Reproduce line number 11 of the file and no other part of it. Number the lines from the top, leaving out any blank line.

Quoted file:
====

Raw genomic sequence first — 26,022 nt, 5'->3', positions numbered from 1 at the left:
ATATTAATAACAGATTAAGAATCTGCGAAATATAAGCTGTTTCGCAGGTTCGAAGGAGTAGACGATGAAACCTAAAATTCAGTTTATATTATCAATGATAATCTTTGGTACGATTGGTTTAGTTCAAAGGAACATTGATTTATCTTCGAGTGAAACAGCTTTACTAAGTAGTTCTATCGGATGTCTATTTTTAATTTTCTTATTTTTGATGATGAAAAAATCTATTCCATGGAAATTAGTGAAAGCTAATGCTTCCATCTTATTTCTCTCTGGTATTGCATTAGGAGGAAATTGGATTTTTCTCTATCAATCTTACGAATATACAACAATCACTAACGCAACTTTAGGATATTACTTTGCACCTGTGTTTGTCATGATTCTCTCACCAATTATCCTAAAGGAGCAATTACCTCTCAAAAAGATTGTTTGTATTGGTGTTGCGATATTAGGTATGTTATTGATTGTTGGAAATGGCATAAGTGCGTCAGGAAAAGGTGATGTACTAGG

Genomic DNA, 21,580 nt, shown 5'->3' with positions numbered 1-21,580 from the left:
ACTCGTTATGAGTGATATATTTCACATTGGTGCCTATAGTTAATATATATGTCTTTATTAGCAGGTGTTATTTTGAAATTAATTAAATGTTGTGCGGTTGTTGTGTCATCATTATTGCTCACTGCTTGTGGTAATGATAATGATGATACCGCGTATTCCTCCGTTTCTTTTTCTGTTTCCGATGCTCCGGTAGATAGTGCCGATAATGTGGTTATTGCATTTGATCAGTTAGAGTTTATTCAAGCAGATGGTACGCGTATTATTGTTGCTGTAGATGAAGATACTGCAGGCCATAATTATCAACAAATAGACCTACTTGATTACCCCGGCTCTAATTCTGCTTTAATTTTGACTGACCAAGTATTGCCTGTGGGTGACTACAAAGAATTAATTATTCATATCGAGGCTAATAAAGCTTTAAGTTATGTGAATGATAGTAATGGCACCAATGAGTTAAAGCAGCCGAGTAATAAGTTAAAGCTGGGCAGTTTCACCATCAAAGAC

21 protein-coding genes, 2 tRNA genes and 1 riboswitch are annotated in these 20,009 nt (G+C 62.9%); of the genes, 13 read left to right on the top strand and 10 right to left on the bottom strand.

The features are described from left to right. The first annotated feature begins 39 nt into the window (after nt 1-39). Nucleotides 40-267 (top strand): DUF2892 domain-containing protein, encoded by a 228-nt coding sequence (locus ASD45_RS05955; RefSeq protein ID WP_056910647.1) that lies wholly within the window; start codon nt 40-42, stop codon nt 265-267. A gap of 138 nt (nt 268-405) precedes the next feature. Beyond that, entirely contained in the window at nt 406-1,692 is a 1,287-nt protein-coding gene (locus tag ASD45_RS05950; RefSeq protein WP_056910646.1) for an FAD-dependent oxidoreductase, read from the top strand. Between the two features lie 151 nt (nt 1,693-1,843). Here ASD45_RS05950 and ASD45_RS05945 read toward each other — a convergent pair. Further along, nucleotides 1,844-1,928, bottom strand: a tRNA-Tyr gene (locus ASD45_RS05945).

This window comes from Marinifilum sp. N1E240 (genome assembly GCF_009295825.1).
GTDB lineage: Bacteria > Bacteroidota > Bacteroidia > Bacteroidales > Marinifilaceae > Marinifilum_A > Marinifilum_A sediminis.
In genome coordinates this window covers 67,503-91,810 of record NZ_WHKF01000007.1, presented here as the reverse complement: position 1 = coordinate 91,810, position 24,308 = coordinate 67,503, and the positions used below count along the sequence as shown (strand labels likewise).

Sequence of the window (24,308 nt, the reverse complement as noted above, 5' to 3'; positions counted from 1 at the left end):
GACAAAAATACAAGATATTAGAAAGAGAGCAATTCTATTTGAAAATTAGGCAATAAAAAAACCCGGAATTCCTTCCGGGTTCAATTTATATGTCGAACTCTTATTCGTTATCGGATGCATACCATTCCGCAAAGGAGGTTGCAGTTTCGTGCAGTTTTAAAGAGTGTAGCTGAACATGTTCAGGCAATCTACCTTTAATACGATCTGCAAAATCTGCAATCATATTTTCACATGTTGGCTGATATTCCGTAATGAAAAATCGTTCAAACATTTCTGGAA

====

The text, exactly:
GACAAAAATACAAGATATTAGAAAGAGAGCAATTCTATTTGAAAATTAGGCAATAAAAAAACCCGGAATTCCTTCCGGGTTCAATTTATATGTCGAACTCTTATTCGTTATCGGATGCATACCATTCCGCAAAGGAGGTTGCAGTTTCGTGCAGTTTTAAAGAGTGTAGCTGAACATGTTCAGGCAATCTACCTTTAATACGATCTGCAAAATCTGCAATCATATTTTCACATGTTGGCTGATATTCCGTAATGAAAAATCGTTCAAACATTTCTGGAA